So...

vx ab cosh3(s) ds

And for a and b, I suppose we simply plug in our old bounds into the new value for t1, no?

a = vx * sinh(vz)
b = vx * sinh(gT + vz)

I have this gut feeling that I'm somehow completely off, or I just interpreted the last part of your post wrong.

Hopefully I'm close at least

[edited by - Zipster on October 2, 2002 12:24:09 AM]

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quote:
Original post by Zipster
...
t1 = vx * sinh(s)
dt1 = vx * cosh(s) ds

So far so good

quote:

vx açb cosh3(s) ds

cosh2(s) - you probably forgot the square root

quote:

And for a and b, I suppose we simply plug in our old bounds into the new value for t1, no?

a = vx * sinh(vz)
b = vx * sinh(gT + vz)

These should be vz = vx * sinh(a) and similarly for b.

You can invert this equation by writing sinh(a) = 0.5 * (ea - e-a), then you can get a quadratic equation for ea. Solve this using the quadratic formula then take the natural log to find a.

Do the integral for cosh2(s) the same way.

quote:

I have this gut feeling that I''m somehow completely off, or I just interpreted the last part of your post wrong.

Not at all.

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quote:
cosh2(s) - you probably forgot the square root

So true, I did

quote:
These should be vz = vx * sinh(a) and similarly for b.

Ok, I think I get it. Like this?

vz = vx * sinh(a)
gT + vz = vx * sinh(b)

So as a general rule, since we were changing from our "old variable" t1 to our "new variable" s, we plug our "old bounds" into the "old variable" places to solve for the "new bounds". I know it''s quite an informal way of thinking about it, but it makes sense, and it''s consistant with our first bound change when we went from t to t1.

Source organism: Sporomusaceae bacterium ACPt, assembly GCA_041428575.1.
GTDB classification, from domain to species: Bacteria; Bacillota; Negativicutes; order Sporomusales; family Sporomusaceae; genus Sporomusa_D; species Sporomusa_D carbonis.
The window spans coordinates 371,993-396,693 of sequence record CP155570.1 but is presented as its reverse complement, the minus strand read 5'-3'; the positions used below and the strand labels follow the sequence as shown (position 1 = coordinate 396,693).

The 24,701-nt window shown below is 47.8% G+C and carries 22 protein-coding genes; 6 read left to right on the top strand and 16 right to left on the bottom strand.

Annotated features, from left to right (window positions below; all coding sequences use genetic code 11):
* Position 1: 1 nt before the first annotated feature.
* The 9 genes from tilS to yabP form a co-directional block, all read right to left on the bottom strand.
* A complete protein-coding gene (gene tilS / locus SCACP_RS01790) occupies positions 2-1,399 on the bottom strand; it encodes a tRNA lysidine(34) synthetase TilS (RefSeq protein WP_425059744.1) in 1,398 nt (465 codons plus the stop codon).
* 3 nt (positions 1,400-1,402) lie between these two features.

So, just to wrap things up (and for my own peace of mind):

vx(ea)2/2 - vz(ea) - vx/2 = 0

Like you said, we find ea and take the natural logarithm. We do the same for eb, only instead of our -vzea term, we have -(gT + vz)eb. (gT + vz) still evaluates to a constant, so it''s no problem.

Ultimately, we get this:

ab cosh2(s) = 0.25 * (ab e2s + ab 2 + ab e-2s

That would mean we finally end up with:

ab cosh2(s) = 0.25 * (e2s/2 + 2x - e-2s/2) |ab

Ok, now that all the math is done, now it''s time to code that Fun.

Thanks sQuid for all your help. Those variables changes were really throwing me for a loop

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One last thing before I forget.

Assuming that non of my velocities are constants, I get something in the form:

0T sqrt( (g1t + vx)2 + (g2t + vy)2 + (g3t + vz)2 ) dt

This doesn't quite match what we've been working with so far, i.e only x and z, and x velocity was constant.

I'm assuming we would have to use a slightly different method, right? Unless we can somehow convert this equation into something similar to what we've been working with. But I'm pretty bad at recognizing such relationships, though. Here:

0T sqrt( (dx/dt)2 + (dy/dt)2 ) dt

... we only had two terms, and one of them was a constant at that.

When we have something more complex, essentially in this form:

0T sqrt( At2 + Bt + C ) dt

... can I still apply what you've been saying?

Once again, thanks for the time :D

[edited by - Zipster on October 3, 2002 2:48:02 AM]

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quote:

So as a general rule, since we were changing from our "old variable" t1 to our "new variable" s, we plug our "old bounds" into the "old variable" places to solve for the "new bounds". I know it''s quite an informal way of thinking about it, but it makes sense, and it''s consistant with our first bound change when we went from t to t1.

Exactly.

You have the right idea for the rest of it, i didn''t check the details though.

quote:

When we have something more complex, essentially in this form:
0∫ T sqrt( At2 + Bt + C ) dt
can I still apply what you''ve been saying?

Yes, substitute something like t = t1 - B/2A, and I think you can eliminate the Bt term.

Have fun

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Thanks, that''s what I need to hear!